Who benefitted from the TERS?

We estimate that over four million unique workers received the TERS at least once in our five reference months. As shown in Figure 3, the reach of the TERS was highest during the beginning of the lockdown.[10]In April 2020 during lockdown level 5 alone, the policy reached 1.8 million workers (14% of all workers), and a similar level in June during level 3. Over time, just over half (53%) of the recipients in April 2020 continued to receive TERS in June 2020. Throughout the remainder of 2020 and the beginning of 2021 many workers continued to benefit, but far fewer than before. This is likely due, at least in part, to payment delays and backlogs, but additionally to recovering economic activity that reduced the number of eligible workers, as well as changes to the policy’s eligibility criteria. Since only the employed were eligible, some degree of this variation in receipt over time can also, of course, be explained by job loss.

 

Figure 3: Trends in aggregate TERS receipt, April 2020 – March 2021

Authors’ own arrangement. Source: Köhler and Hill (2022).

 Some groups benefitted more than others. As reported in Table 1, men, African/Black individuals, those living in urban areas, those with a matric qualification or less, those aged 35-59 years, and those working in semi-skilled jobs in the tertiary (services) sector accounted for most recipients. Notably, workers who were unable to work from home represented up to 94% of TERS recipients. Importantly, given that only the employed were eligible for the TERS, these differences in receipt shares are at least partially explained by differences in employment shares. In our paper, we find that even after accounting for this, several groups continued to disproportionately benefit, including men, semi-skilled workers, workers in the secondary sector, and those who could not work from home.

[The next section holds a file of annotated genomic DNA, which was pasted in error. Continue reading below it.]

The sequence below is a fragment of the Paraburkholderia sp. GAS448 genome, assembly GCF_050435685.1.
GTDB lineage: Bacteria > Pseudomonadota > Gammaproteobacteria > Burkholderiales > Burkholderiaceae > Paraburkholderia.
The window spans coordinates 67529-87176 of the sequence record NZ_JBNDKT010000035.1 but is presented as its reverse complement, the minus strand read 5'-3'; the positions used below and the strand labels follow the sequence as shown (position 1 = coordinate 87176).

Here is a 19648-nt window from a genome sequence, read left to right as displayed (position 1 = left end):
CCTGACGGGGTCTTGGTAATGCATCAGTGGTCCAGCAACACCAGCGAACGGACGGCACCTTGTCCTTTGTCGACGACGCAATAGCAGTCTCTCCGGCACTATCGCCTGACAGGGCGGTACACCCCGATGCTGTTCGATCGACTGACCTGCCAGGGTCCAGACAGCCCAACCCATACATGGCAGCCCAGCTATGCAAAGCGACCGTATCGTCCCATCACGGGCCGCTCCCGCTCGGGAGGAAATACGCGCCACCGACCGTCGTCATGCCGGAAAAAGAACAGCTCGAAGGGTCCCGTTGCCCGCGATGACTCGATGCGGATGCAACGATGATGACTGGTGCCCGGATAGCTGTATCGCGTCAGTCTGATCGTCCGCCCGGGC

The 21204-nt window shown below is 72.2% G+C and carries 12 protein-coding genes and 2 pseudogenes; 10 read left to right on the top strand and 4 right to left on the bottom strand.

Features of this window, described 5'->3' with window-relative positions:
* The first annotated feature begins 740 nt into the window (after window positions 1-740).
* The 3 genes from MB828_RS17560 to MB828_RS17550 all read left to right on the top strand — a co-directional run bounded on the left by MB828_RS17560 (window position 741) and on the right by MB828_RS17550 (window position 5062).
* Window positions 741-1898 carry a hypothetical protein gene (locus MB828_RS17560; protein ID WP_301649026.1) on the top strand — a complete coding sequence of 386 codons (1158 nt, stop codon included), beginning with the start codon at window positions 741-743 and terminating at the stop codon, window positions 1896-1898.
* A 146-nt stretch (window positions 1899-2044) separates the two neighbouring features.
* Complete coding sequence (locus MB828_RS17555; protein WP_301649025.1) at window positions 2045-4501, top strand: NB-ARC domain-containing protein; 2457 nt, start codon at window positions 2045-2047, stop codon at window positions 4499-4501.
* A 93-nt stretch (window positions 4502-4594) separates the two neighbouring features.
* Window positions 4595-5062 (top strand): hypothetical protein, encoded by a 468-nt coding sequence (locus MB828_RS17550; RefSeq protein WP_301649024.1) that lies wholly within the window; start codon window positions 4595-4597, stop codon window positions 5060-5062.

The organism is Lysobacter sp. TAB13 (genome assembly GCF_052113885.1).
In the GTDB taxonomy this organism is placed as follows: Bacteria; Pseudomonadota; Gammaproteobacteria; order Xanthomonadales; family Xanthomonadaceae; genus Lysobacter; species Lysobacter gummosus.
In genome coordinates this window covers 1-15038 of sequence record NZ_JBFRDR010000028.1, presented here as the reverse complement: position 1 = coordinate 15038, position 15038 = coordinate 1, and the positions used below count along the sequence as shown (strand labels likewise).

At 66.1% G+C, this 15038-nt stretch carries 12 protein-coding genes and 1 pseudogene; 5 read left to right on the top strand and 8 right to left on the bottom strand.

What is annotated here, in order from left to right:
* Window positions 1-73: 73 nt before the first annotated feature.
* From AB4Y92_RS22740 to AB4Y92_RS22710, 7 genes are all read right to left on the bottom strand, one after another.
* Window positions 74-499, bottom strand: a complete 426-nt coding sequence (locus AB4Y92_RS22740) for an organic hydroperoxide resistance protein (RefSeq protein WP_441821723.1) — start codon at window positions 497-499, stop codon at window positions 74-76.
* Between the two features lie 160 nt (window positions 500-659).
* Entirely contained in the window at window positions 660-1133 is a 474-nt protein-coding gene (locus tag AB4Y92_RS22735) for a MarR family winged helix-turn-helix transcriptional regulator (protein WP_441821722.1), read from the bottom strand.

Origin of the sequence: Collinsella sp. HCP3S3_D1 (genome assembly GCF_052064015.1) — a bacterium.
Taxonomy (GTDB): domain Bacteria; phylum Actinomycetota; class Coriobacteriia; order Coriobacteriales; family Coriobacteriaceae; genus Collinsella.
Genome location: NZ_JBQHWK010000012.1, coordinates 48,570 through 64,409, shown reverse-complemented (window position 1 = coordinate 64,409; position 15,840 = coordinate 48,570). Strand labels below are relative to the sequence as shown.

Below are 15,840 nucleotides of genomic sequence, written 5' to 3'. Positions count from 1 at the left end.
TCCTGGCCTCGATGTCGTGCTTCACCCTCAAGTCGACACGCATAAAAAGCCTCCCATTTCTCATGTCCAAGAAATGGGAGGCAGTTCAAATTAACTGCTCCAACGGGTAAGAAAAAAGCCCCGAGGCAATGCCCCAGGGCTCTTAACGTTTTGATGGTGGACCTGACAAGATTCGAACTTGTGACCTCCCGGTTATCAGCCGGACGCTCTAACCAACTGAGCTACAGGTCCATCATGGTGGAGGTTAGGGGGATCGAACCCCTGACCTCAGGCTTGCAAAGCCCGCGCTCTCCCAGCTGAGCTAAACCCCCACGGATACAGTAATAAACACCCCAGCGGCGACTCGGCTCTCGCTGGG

How did TERS receipt vary across the wage distribution? TERS receipt was relatively distribution-neutral (neither pro-poor nor pro-rich) over the period, but among recipients, the distribution of benefits was slightly regressive: for instance, in several months, approximately 40% of benefits accrued to the top 30% of earners. This latter finding is likely simply a function of the design of the TERS benefit formula, which ensures benefits are higher in absolute terms for higher-wage workers. Despite this, it is worth noting again that lower-wage workers received higher benefits in relative terms. We estimate that the average TERS benefit among the poorest 20% of earners was equivalent to about seven times the group’s average pre-pandemic wage, compared with a ratio of 0.6 for the richest 40% of earners. 

 Table 1: Share of TERS recipients (%), by demographic and labour market characteristic

   

Wave 1 (April 2020)

Wave 2 (June 2020)

Wave 3 (October 2020)

Wave 4 (January 2021)

Wave 5 (March 2021)

Gender

Male

61.0

60.5

63.2

65.5

63.8

Female

39.0

39.5

36.8

34.5

36.2

Race

African/Black

74.8

69.2

76.9

79.2

90.9

Coloured

13.1

10.3

14.1

8.6

4.7

Asian/Indian

2.0

5.9

1.0

7.7

1.0

White

10.0

14.6

8.0

4.5

3.4

Area

Traditional

10.8

10.2

11.9

12.8

9.8

Urban

81.6

87.6

86.8

85.7

85.6

Farms

7.5

2.3

1.3

1.5

4.6

Skill level

High-skilled

16.0

16.4

11.7

11.6

10.0

Semi-skilled

68.0

63.3

60.7

50.0

64.4

Less-skilled

16.0

20.3

27.6

38.4

25.6

Sector

Primary

14.9

8.6

10.3

4.1

4.9

Secondary

28.3

31.0

20.1

40.1

29.6

Tertiary

56.8

60.4

69.6

55.8

65.5

Written contract

No

19.1

24.5

19.3

27.2

15.0

Yes

80.9

75.5

80.7

72.8

85.0

Education

Up to primary

8.3

11.1

10.6

3.8

20.5

Incomplete secondary

28.8

35.3

26.9

46.1

30.3

Complete secondary

28.6

22.0

25.8

16.4

19.6

Tertiary

34.3

31.7

36.6

33.7

29.6

Age (years)

18-34

42.1

40.8